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Every battle is not ours to fight. Sometimes the best use of our strength is to walk away. There are times when love is aggressive, and other times when love yields.

We see this in Jesus. One moment he is disrupting the merchants in the Temple so that the blind and crippled could be healed. And in the next moment, he leaves town.

Surely there was more to say and do, but Jesus walks away and spends the night in another city. He exercises his strength by creating space.

When emotions are high we tend to become reactive, either aggressively trying to prove our point, compulsively trying to fix the situation, or passively checking out.

Jesus shows us a better way. There are times to proactively walk away from a situation.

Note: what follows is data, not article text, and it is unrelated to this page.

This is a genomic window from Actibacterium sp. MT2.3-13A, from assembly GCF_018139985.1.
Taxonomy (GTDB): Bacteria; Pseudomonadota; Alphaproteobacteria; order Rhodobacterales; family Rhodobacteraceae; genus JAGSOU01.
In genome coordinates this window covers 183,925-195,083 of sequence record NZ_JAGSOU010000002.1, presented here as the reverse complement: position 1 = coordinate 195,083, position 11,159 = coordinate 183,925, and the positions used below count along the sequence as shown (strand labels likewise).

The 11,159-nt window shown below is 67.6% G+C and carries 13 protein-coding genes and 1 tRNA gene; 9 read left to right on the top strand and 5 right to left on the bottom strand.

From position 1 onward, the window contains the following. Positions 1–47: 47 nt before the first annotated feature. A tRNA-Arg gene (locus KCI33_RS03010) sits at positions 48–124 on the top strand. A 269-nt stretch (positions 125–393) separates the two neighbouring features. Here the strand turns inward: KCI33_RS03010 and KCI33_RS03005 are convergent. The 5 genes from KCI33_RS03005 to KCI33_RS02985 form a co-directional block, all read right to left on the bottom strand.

However, this is not a passive disengagement, but rather an active and intentional choice to create space – to be still and trust God’s timing and God’s way in the situation.

There are times in marriage, for example, when we might want to resolve an issue now, but pressuring our wives to address it does little good.

Forcing an issue is generally motivated by our own pride and leads to greater bitterness and resentment by all.

Instead of following her from room to room trying to get to the bottom of the issue, the most loving thing to do might be to yield – to let the situation go, at least for now.

Create some space and breathing room.

This brings peace and opens you both to how God is working in the situation.

It takes a lot of maturity for a man to exercise his strength by yielding.

But strength is not always aggressive. Sometimes a loving strength provides unforced rhythms of grace.

Where can you allow more life and goodness emerge by yielding?

Dr. Corey Carlisle

Licensed marriage and family therapist and certified sex therapist - providing Christian counseling and soul care to individuals and couples, with a special emphasis on developing the masculine soul. Suwanee, GA 30024

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